Thirty years ago, SPIN launched with a self-deprecating but sincere introduction from founder Bob Guccione Jr. “The world needs a lot of things before it needs more magazines,” he wrote. “However, I thought a lot of people might want SPIN, including myself.” And he was right. Over the past three decades, SPIN has proven that even in the face of paradigm shifts in the media and music industries — the decline of print, the record business bust, our own changes in-house (including Guccione’s departure in 1997, after selling the magazine) — that there is no shortage of people longing to read features, interviews and more from writers “with real excitement about music.”
In honor of SPIN’s 30th birthday — and after Guccione’s absence has reached the legal limit of 18 years — our founder is back for a six-month editorial residency. His main focus? Dusting off 30 of the finest stories published by SPIN, and repackaging them for the digital age. For far too long, some of the most electrifying work done here has been allowed to crinkle and yellow on a shelf; to remedy that, we’ll be rolling out a classic piece from the archives every Thursday throughout the rest of 2015.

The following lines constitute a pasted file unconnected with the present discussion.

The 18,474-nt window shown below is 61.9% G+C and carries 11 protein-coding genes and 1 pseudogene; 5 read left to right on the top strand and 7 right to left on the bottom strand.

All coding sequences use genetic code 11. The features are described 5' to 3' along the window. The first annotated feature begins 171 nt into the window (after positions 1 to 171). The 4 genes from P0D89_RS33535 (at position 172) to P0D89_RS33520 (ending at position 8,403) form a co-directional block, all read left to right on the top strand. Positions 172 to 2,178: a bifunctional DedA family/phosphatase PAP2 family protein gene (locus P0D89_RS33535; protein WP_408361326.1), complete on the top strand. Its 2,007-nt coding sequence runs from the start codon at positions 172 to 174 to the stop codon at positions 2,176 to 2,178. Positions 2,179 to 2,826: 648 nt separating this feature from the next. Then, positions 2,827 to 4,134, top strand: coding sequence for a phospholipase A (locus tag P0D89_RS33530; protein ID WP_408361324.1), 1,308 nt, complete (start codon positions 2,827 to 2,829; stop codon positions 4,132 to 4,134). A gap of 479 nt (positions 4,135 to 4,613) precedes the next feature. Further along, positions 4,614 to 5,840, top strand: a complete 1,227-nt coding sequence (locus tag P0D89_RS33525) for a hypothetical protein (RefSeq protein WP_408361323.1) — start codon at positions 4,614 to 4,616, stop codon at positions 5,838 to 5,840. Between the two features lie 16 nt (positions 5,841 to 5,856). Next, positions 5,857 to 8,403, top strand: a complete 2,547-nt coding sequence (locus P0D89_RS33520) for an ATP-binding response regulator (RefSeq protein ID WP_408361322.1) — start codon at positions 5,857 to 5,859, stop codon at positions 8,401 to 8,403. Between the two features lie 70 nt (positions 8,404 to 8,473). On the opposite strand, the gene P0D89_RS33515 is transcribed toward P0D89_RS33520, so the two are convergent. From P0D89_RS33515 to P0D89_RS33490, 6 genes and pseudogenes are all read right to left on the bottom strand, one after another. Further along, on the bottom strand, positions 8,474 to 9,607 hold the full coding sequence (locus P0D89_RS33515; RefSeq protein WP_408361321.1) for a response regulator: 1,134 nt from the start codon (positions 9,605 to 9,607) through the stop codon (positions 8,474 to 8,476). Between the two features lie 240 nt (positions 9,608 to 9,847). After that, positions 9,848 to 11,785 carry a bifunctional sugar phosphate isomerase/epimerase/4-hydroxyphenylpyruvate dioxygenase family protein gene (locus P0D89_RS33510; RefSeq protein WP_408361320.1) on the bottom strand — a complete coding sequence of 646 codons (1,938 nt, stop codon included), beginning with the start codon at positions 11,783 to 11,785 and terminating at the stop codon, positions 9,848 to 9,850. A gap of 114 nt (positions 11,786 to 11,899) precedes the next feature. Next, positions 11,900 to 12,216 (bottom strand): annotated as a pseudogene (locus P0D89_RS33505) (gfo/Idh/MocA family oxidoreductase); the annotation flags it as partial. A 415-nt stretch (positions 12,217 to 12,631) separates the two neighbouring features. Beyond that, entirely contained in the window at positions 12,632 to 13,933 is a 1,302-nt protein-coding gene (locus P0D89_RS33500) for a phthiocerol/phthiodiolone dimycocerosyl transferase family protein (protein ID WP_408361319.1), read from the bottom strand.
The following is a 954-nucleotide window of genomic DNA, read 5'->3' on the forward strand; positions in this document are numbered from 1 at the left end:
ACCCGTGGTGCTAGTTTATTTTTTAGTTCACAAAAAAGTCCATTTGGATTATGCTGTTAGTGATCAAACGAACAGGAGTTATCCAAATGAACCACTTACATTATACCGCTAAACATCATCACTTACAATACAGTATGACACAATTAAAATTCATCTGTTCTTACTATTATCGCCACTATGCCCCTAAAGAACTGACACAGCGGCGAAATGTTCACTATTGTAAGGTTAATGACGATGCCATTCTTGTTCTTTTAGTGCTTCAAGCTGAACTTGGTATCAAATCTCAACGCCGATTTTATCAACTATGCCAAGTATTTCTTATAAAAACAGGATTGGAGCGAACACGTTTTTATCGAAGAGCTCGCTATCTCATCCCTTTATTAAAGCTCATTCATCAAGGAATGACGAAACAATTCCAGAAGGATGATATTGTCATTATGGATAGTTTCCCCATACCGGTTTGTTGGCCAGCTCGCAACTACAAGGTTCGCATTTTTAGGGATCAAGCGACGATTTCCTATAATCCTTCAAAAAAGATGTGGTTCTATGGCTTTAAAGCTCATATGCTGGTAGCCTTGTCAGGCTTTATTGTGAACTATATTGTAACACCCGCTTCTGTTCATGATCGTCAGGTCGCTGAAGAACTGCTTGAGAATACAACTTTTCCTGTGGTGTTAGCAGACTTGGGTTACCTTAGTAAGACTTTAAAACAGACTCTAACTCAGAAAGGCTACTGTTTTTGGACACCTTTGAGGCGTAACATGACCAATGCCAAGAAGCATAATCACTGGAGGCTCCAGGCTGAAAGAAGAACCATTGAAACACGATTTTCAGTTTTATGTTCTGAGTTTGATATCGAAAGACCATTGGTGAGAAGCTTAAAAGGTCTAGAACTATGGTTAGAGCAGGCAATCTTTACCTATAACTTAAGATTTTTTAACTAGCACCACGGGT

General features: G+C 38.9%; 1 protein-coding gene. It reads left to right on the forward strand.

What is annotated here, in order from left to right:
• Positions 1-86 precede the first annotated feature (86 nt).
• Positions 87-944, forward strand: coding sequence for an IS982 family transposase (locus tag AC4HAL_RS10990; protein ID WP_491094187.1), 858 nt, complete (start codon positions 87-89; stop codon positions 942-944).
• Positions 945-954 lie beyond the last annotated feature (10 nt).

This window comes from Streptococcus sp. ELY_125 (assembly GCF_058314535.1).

We begin this campaign today, with a lengthy 1985 feature on Ike Turner, simply titled “Ike’s Story.” The story, in which writer Ed Kiersh tracked down Turner destitute on the streets of Los Angeles, helped set the tone for SPIN. “Everyone else was talking about Tina,” Guccione says. “We were asking, ‘What happened to Ike?’” In the weeks to come, expect to find our controversial exposé on the Live Aid festival, the final interview Miles Davis did before his death in 1991, the first major American magazine article written on beloved Afrobeat visionary and political activist Fela Kuti, now-iconic early coverage of Nirvana, and much more.
Of course, this isn’t the first time SPIN has waxed nostalgic. In the past few months alone, we caught up with some of the artists behind our past picks for Album of the Year, counted down the 300 Best Albums of the Past 30 Years, and reminisced with a couple of former staffers. This also won’t be the last time SPIN will revisit the past fondly — we know that, and you know that. But a 30th birthday is a big one. It’s a time to reflect on great moments in the past, take stock of the present and look ahead to the future.
The following comes from a mission statement that appeared in the inaugural issue of SPIN. It means as much to this current staff as it did to the original writers and editors.
A confession: SPIN is imperfect. It’s rough-edged, restless, insatiably curious. A little aggressive, a little cocky. Youthfully uncompromising, but maturely flexible. Romantic — definitely! Irreverent — sure! Unpredictable — yes. Very alive.
Thanks for reading.